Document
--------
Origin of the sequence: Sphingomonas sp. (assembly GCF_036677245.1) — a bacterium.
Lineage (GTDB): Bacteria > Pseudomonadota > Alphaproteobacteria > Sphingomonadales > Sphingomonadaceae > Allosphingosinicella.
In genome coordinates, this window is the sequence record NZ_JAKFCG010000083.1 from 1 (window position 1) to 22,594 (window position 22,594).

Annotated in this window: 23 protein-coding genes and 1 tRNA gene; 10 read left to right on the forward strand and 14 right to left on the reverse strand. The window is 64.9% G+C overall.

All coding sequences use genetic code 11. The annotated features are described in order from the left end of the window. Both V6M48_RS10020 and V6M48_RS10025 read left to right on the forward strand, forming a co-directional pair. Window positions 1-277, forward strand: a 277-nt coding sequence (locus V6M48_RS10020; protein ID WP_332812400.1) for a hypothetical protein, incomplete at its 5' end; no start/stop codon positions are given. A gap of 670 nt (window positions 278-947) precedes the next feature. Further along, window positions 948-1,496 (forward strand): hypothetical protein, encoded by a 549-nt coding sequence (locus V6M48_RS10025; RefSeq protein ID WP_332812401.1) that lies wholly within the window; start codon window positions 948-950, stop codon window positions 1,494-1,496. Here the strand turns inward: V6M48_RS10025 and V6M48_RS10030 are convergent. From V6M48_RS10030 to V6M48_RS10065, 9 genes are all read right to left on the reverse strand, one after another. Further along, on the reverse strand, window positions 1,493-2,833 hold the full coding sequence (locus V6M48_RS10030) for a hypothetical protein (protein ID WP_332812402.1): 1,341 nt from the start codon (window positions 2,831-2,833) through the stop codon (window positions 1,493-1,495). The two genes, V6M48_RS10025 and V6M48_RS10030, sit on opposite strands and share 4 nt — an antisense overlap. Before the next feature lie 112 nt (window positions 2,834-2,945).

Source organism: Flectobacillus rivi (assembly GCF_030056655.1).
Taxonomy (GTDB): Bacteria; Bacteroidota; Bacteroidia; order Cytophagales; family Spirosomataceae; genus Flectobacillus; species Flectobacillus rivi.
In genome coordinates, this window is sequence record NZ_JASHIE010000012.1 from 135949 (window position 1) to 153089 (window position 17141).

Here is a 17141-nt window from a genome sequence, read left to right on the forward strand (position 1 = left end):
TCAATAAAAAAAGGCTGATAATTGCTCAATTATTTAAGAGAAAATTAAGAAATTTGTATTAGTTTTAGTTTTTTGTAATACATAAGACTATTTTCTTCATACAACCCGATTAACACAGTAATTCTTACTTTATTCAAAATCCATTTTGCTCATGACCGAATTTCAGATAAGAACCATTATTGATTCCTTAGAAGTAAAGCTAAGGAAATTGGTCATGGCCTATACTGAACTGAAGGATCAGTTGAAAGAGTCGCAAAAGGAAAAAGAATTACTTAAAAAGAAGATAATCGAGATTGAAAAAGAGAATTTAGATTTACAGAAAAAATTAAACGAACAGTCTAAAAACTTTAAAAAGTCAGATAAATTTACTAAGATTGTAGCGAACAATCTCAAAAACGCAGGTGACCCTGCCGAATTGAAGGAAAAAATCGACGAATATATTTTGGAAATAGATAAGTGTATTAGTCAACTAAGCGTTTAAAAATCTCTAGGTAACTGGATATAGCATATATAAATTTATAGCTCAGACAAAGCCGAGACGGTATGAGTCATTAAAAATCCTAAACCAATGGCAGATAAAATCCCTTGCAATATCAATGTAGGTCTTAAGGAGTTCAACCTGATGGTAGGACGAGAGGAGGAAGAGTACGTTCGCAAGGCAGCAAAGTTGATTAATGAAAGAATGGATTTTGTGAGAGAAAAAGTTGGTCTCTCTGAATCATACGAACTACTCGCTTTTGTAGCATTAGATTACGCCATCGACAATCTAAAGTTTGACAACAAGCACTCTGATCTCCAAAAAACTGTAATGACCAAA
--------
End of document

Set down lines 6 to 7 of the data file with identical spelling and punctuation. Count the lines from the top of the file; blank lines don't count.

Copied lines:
Source organism: Flectobacillus rivi (assembly GCF_030056655.1).
Taxonomy (GTDB): Bacteria; Bacteroidota; Bacteroidia; order Cytophagales; family Spirosomataceae; genus Flectobacillus; species Flectobacillus rivi.